About me, I swear down.
I'll tell thee of treks – how I in radged-days
put up with fretted-time,
sought abode and still do, get bitter ***-care,
in us heart-ship, scary waves’ rolling,
where narrow neet-ogle
often kept us at heart-ship’s stem
when it scurries by cliffs.
Us feet clammed by cold,
bound by frost’s frozen cold steel,
where those frets sighed
marfin about heart;
clemmed within ripped
mind of sea-knackered.
Town lads have it soft, dunt know nowt
as how us, care-beggared, ice-scratched sea dwellers wintered in exile,
swayed from mates and kin,
rigged with rime-crystals.
Hail stones bounced off our decks.
I heard nowt there but sea’s groan,
ice-flecked seas furrow. Heard at times summat like swan’s. And made glad by gannet’s and curlew's clamour,
for homely laughter,
gull-shriek for bitter ale.
Hail beat up stone-cliffs, where feathered
spray nattered to them; often eagles dew-feathered screamed.
No mates sheltered us,
or made us feel minded.
Town folk dunt credit it,
complacent with blessings
and few baleful journeys –
proud and wine-sozzled, how I, knackered,
often on sea-snickets had to abide.
Night-shadow snuffed us out;
snow fell from the north;
rime bound soil; hail felled earth
coldest of corns. So, now, thoughts
mither my heart, that I the deep sea,
salt-waves, should fetch myself on.
Salt yearn moves us gently.
Desire is a gust catcher.
Heart-ship bobs in its harbour,
as it pitches and yaws
to stranger islands.
Refugees homeland seek.
Though embarking, the reckless, skilful, youthful, brave,
do not know what life has in store.
Nor my hands on harp or on coin,
on lasses limbs delight,
nor on owt save wayward water.
These woodlands unwinter too much with blossom,
give too much gold to villages, overbrighten meadows. World pushes on, all this urges us,
doom minded spirits to leave on flood-ways.
Heart-ship tugs at moorings.
Summer cuckoo's mournful call urges,
bodes sorrow, bitter in breast-hoard.
If tha blessed with comfort, how does tha know what some endure on tracks of exile?
Heart-ship tugs at its harbour.
My imagination in mere-flood,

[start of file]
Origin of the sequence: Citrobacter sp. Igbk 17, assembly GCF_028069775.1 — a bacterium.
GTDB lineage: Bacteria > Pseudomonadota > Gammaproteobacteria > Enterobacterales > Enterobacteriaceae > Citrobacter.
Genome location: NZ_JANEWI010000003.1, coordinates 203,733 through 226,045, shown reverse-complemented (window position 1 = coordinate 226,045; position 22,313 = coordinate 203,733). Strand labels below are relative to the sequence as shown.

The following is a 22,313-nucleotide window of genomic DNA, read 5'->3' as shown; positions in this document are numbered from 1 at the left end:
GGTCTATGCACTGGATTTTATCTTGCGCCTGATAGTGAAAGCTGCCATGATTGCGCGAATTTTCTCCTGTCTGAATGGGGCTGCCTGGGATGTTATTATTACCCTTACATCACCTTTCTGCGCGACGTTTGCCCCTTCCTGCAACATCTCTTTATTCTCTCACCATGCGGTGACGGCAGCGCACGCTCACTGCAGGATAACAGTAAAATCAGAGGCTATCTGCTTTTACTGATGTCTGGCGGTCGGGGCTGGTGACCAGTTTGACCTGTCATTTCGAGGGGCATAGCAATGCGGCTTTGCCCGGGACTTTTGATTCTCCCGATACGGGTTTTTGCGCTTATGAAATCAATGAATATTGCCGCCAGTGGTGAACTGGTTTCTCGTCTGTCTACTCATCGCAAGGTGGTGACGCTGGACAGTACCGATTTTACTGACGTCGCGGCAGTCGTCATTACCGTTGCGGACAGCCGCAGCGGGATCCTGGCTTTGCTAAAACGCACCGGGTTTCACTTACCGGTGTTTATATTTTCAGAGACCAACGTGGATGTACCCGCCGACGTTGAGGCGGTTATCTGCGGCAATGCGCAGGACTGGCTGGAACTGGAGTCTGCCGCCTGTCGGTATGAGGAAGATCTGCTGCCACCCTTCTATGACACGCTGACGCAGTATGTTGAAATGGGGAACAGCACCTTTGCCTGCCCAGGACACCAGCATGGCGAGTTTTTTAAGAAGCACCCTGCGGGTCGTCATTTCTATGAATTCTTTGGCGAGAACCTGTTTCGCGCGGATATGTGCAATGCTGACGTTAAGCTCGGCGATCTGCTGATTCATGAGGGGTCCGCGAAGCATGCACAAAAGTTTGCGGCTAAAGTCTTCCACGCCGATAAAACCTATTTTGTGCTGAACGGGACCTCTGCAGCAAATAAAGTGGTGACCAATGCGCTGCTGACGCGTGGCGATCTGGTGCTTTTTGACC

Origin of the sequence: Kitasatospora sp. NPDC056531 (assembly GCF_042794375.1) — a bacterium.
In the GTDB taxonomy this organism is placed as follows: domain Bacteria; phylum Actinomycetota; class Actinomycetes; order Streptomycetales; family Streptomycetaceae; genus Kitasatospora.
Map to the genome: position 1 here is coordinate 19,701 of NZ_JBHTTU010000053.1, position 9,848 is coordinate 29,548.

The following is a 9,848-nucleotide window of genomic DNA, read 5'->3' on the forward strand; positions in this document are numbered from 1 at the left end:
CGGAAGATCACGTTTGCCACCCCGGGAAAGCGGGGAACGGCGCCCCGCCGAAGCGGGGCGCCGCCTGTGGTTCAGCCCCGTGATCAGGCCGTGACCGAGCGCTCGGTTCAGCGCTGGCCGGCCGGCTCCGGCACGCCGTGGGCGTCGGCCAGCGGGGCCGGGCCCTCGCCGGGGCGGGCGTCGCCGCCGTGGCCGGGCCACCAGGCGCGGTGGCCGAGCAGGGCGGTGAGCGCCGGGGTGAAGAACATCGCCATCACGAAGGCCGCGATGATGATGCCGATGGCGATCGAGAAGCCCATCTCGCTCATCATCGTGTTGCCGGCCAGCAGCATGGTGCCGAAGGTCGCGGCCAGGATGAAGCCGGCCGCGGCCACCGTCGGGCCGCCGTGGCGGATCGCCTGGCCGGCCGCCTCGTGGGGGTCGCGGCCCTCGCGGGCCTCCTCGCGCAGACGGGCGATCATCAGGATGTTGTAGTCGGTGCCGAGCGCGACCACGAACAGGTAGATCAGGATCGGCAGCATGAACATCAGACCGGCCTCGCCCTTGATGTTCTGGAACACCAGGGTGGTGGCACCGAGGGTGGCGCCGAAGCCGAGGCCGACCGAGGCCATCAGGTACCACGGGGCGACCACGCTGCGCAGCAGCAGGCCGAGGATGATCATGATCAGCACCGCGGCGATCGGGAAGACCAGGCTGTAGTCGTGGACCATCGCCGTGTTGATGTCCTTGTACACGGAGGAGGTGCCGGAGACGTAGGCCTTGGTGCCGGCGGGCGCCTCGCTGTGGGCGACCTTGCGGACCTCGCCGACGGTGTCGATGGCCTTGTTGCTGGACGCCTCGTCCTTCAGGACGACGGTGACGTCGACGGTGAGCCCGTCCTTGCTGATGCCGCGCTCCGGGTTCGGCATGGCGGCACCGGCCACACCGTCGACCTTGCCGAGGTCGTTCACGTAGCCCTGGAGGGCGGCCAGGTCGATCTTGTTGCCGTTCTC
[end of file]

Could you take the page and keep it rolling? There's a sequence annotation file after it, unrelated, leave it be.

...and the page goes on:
in whale plunge, wide in its turns
eager for seas vastness. Gannet yells
as whale-wends, spirit quickens over holm’s deep, irresistible delights of life are more
than this life that flits on land.
Illness, old age and aggression
wrests life away, bests breath.
6. PRAISE OF LIFE
Praise life. Before tha death
tha must climb mast against malice,
shun dodgy devils. Days stale,
earth’s grandeur beggared,
now no bosses, gold-givers gone,
glorious deeds done,
live out their doom.
Joys stale, weak rule this world,
live here afflicted. Glory humbled,
earth grows old, withers this November.
Old age fares over thee; tha bright face pale;
gray-haired, tha grieves over tha mates
given to the sod. Homeless tha flesh, then, when life is lost to thee, tha cannot sweet swallow nor sore feel, hand stir nor mind think.
Tha gold means nowt beside graves of tha mates, that proud deed will not go with thee,
gold is no help to a self full of itself.
7. THE MEASURER
The world's craftsman is a Measurer
that turns the earth. Founder of fields
and sky. Only the foolish mess with it
and die unexpected. Tha must be humble.
The Measurer helps them be strong
as is minded in steer of their heart-ship
wise in tha decisions, clean in tha ways.
Anchor tha fire or be burned.
Fate is stronger Measurer than any a tha thought.
Harbour is a life long in love of Earth,
hope int skies. Through all rough tides
and smooth trust in water and the sod.
I thrill at transliterating poems into Yorkshire vernacular.